Seven of the last eight NBA champions led all playoff teams in 3-point attempts and makes.

And it’s not as though Scott isn’t familiar with the 3-point shot. During his second season with the Lakers as a player, he led the NBA in 3-point field-goal percentage in 1984-85 (43 percent) and was in the top-10 in that category in three other seasons. Scott also ranked sixth in the NBA in 3-point attempts (179) and ninth in makes (62) during the 1987-88 season.

But are the Lakers’ low 3-point attempts this preseason a reflection of injuries or of how the Lakers will really end up playing this coming season?

“I don’t think that’s an indication of what we’ll be when we’re fully healthy,” Scott said. “I think it will still be 12, 13, 14, 15 (attempts per game), somewhere in that area, when we’re fully healthy.”

***

No. 3: Dwight for MVP? — With Kevin Durant out with a fractured foot, the MVP race doesn’t have a clear leader at the start of the season, at least if you’re eating at our Blogtable. But with all the names being tossed around, former MVP Hakeem Olajuwon says don’t forget about Houston big man Dwight Howard, who by all accounts is healthy and ready to return to the dominant style of play he showed in Orlando. Dwight himself says he’s never felt better. Our own Fran Blinebury has more

“He’s healthy. He’s strong. He’s ready,” said Olajuwon, who won the award in 1994 when he led the Rockets to the first of their back-to-back championships. “Now it’s about having the attitude to go out every night and dominate.”

The Hall of Famer officially rejoined his former team as a player development specialist after Howard signed a free agent contract with the Rockets in July 2013 and recently concluded his second training camp stint working with the All-Star center before returning to his home in Amman, Jordan. Prior to the start of camp, Olajuwon had not worked with Howard since the end of last season.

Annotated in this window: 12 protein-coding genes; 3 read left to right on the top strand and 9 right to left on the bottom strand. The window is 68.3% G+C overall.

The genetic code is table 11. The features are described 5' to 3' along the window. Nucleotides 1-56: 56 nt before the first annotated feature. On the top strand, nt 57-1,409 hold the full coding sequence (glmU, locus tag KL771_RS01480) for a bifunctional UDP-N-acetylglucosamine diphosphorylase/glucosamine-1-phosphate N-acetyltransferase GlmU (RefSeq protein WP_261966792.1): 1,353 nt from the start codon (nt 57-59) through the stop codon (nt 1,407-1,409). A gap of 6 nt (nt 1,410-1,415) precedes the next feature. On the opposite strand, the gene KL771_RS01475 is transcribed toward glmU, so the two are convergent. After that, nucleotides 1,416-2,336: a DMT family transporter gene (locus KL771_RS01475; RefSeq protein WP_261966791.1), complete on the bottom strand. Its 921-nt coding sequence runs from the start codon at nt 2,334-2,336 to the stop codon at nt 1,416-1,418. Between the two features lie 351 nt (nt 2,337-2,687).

“He’s older, more mature and you can tell that he is feeling better physically,” Olajuwon said. “I like what I saw. He is a very hard worker. He takes the job seriously and you can see that he has used some of the things we talked about last season and is making them part of his game.”

Howard averaged 18.3 points, 12.2 rebounds and 1.8 blocked shots in his first season with the Rockets and Olajuwon thinks the 28-year-old was just scratching the surface as he regained fitness.

“It was a good start, but last year Dwight was still trying to recover from the back surgery and to feel like himself again,” said Olajuwon. “I think a lot of people don’t appreciate what it is like for an athlete to have a back injury. It is serious. It is a challenge.

“I could see last year when I worked with him in camp that there were some things that he could not do. Or they were things that he did not think he could do. The difference now is that he is fit and those doubts are gone. This is the player who can go back to being the best center in the league and the kind of player that can lead his team to a championship. I think he should be dominant at both ends of the floor.”